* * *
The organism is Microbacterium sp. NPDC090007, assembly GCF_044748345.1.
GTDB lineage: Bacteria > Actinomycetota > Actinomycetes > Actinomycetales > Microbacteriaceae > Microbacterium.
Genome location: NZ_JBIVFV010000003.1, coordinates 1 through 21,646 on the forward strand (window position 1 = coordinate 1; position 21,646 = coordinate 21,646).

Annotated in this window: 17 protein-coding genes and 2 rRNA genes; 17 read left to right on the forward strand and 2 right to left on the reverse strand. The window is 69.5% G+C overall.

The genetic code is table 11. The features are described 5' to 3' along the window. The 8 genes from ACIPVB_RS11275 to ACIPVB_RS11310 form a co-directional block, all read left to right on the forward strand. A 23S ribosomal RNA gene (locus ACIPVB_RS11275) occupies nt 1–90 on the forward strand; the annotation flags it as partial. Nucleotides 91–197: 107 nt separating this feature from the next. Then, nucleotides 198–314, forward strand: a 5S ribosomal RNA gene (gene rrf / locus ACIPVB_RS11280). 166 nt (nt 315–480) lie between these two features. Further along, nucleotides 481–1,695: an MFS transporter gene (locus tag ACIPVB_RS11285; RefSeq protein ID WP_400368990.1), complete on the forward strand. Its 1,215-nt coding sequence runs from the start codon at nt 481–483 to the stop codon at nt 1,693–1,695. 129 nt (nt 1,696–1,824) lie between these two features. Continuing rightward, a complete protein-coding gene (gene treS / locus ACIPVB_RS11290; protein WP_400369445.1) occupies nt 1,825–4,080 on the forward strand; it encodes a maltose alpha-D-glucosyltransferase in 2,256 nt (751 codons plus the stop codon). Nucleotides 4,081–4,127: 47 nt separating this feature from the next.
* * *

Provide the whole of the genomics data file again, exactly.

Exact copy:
The organism is Microbacterium sp. NPDC090007, assembly GCF_044748345.1.
GTDB lineage: Bacteria > Actinomycetota > Actinomycetes > Actinomycetales > Microbacteriaceae > Microbacterium.
Genome location: NZ_JBIVFV010000003.1, coordinates 1 through 21,646 on the forward strand (window position 1 = coordinate 1; position 21,646 = coordinate 21,646).

Annotated in this window: 17 protein-coding genes and 2 rRNA genes; 17 read left to right on the forward strand and 2 right to left on the reverse strand. The window is 69.5% G+C overall.

The genetic code is table 11. The features are described 5' to 3' along the window. The 8 genes from ACIPVB_RS11275 to ACIPVB_RS11310 form a co-directional block, all read left to right on the forward strand. A 23S ribosomal RNA gene (locus ACIPVB_RS11275) occupies nt 1–90 on the forward strand; the annotation flags it as partial. Nucleotides 91–197: 107 nt separating this feature from the next. Then, nucleotides 198–314, forward strand: a 5S ribosomal RNA gene (gene rrf / locus ACIPVB_RS11280). 166 nt (nt 315–480) lie between these two features. Further along, nucleotides 481–1,695: an MFS transporter gene (locus tag ACIPVB_RS11285; RefSeq protein ID WP_400368990.1), complete on the forward strand. Its 1,215-nt coding sequence runs from the start codon at nt 481–483 to the stop codon at nt 1,693–1,695. 129 nt (nt 1,696–1,824) lie between these two features. Continuing rightward, a complete protein-coding gene (gene treS / locus ACIPVB_RS11290; protein WP_400369445.1) occupies nt 1,825–4,080 on the forward strand; it encodes a maltose alpha-D-glucosyltransferase in 2,256 nt (751 codons plus the stop codon). Nucleotides 4,081–4,127: 47 nt separating this feature from the next.